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How will proposed BB&T-SunTrust merger affect Memphis' No. 3 bank?

By Updated: February 08, 2019 4:00 AM CT | Published: February 07, 2019 4:21 PM CT

Fifteen years after SunTrust Bank entered the Memphis market, the brand could be disappearing under the terms of a big merger with BB&T, unveiled Thursday.

Unlike in 2004, when SunTrust acquired the venerable Memphis-based National Bank of Commerce, there doesn’t appear to be a lot of downside for local customers or employees.

But if the BB&T-SunTrust merger signals a wave of financial sector megadeals taking advantage of a favorable regulatory climate, that could bring suitors calling on Memphis’ dominant bank, First Tennessee Bank, and its parent company, First Horizon National Corp., observers said.

Winston-Salem, North Carolina-based BB&T announced Thursday it wants to buy Atlanta-based SunTrust for $28.2 billion in a “merger of equals” that would create the country’s sixth-largest bank. BB&T said the new bank would have a new name.


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“They may have a bigger balance sheet, and that is good for people who are borrowing large sums of money, but I don’t think the experience on either side of the teller window will really change,” said David Waddell, chief executive officer and chief investment strategist at Waddell & Associates in Memphis.

National Bank of Commerce, founded in 1873, was No. 2 in market share in the Memphis area, behind First Tennessee, at the time of the SunTrust acquisition.

“From the day they bought National Bank of Commerce, they have shrunk their presence here, because NBC was headquartered here, and they had a huge operational presence here, which left when SunTrust bought it, because then it moved to Atlanta,” said Chris Kelley, a former NBC employee.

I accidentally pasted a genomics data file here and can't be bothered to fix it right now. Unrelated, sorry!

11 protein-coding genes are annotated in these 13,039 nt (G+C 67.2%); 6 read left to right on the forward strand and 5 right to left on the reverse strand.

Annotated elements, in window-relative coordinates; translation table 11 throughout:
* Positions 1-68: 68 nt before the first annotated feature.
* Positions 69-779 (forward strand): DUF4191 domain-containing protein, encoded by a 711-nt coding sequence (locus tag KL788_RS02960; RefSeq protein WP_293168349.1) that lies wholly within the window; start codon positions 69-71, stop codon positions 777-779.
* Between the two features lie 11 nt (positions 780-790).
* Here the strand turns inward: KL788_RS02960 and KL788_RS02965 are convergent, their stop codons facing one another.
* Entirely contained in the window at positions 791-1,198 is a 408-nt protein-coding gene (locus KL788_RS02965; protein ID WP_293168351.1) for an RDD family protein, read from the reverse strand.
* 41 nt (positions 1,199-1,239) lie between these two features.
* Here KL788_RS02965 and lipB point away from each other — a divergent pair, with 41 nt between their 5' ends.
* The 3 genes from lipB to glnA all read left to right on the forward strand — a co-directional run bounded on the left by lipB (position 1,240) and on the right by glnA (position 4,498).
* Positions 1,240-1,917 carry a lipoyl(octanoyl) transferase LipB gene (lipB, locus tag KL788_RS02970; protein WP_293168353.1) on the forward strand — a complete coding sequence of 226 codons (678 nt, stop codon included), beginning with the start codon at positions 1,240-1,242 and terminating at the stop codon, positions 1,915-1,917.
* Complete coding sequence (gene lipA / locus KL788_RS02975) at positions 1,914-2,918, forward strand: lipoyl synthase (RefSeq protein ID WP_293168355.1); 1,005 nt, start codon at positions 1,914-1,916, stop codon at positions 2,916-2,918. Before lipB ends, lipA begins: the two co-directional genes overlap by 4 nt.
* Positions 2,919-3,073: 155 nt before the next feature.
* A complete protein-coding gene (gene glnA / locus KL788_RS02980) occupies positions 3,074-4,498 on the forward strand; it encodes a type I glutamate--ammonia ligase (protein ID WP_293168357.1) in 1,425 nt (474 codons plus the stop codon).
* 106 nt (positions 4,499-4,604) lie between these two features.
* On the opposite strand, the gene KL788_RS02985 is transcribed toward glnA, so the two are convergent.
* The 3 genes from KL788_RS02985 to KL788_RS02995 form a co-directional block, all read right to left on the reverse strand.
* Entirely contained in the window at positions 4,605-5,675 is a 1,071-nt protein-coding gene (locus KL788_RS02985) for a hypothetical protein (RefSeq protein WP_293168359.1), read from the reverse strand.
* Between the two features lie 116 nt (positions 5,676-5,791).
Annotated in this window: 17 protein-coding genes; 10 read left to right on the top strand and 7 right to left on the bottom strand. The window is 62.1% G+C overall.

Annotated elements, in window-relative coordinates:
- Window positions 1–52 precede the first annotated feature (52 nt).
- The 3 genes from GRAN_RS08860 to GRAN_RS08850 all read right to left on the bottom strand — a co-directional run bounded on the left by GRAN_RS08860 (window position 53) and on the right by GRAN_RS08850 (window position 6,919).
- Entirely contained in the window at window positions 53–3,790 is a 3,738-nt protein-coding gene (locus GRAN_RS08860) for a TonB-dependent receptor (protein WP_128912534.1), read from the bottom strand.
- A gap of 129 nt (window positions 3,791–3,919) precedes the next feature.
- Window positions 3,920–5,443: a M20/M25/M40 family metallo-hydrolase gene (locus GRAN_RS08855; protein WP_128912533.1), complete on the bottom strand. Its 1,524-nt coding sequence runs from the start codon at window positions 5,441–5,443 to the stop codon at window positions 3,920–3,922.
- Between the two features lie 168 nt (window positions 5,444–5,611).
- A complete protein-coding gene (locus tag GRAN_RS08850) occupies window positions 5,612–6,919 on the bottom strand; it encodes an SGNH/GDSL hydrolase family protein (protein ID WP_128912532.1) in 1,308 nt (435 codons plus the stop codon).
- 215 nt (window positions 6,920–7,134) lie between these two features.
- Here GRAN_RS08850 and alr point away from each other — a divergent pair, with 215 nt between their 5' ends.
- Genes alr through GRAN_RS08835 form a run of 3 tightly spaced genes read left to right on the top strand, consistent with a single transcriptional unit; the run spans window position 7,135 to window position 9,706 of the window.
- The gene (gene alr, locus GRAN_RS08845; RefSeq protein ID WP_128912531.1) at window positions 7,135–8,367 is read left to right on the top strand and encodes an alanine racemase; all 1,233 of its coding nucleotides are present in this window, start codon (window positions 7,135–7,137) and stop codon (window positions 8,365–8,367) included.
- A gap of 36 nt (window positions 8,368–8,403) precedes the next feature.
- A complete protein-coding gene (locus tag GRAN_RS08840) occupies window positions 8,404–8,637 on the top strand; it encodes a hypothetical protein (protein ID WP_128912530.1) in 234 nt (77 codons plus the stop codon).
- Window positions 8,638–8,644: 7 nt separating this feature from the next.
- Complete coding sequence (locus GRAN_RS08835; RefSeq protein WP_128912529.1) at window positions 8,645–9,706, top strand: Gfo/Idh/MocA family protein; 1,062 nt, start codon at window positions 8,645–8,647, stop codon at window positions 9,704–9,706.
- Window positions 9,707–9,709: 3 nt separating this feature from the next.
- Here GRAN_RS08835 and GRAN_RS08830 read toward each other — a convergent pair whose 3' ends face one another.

Kelley, who is executive director of the Barret School of Banking at Christian Brothers University, conceded some of the shrinkage would have occurred anyway, because of automation.

SunTrust was No. 3 by deposits in metropolitan Memphis last June 30, according to the Federal Deposit Insurance Corp., with $2.4 billion in deposits and 7.4 percent market share. It trailed No. 1 First Tennessee, with $10.8 billion and 34 percent share; and No. 2 Regions Bank, with $4.5 billion and 14.2 percent share.


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SunTrust’s website says it operates 24 branches within a 50-mile radius of Downtown Memphis and another 18 ATMs. Corporate headquarters was once in a Downtown skyscraper, One Commerce Square, but now SunTrust’s local executives work out of a Memphis regional branch at 999 S. Shady Grove in East Memphis.

SunTrust declined a request Thursday to make local executives available for comment on the proposed transaction’s potential impact on Memphis.

“When it comes to job loss, I don’t see it being large,” Kelley said. “Will they still have retail locations? Yes. Will they still have employees in those retail locations? Yes. Will they still have some market executives? Yes.

“Will they still have some of your private banking or commercial banking staff members to still go out there and lend money? Yes. But will that be shaved off a little bit? It might be, but just because their focus might be in Charlotte, Atlanta, in the D.C. area, in Orlando or some other large market on the East Coast,” Kelley added.

Waddell said, “As far as I know, BB&T doesn’t have any branches in Memphis. That being the case, Memphians shouldn’t worry about any consolidation here, unlike locations like Atlanta, where you have a lot of crossover.”

“Here, they are basically picking up a portfolio that they don’t have ready access to, which makes it as simple as changing signs if they’re going to do that. I can’t imagine there being any negative in Memphis,” Waddell said.

What’s unclear with all of these banking consolidations is whether fewer decisions about who got loans were made locally, Waddell said.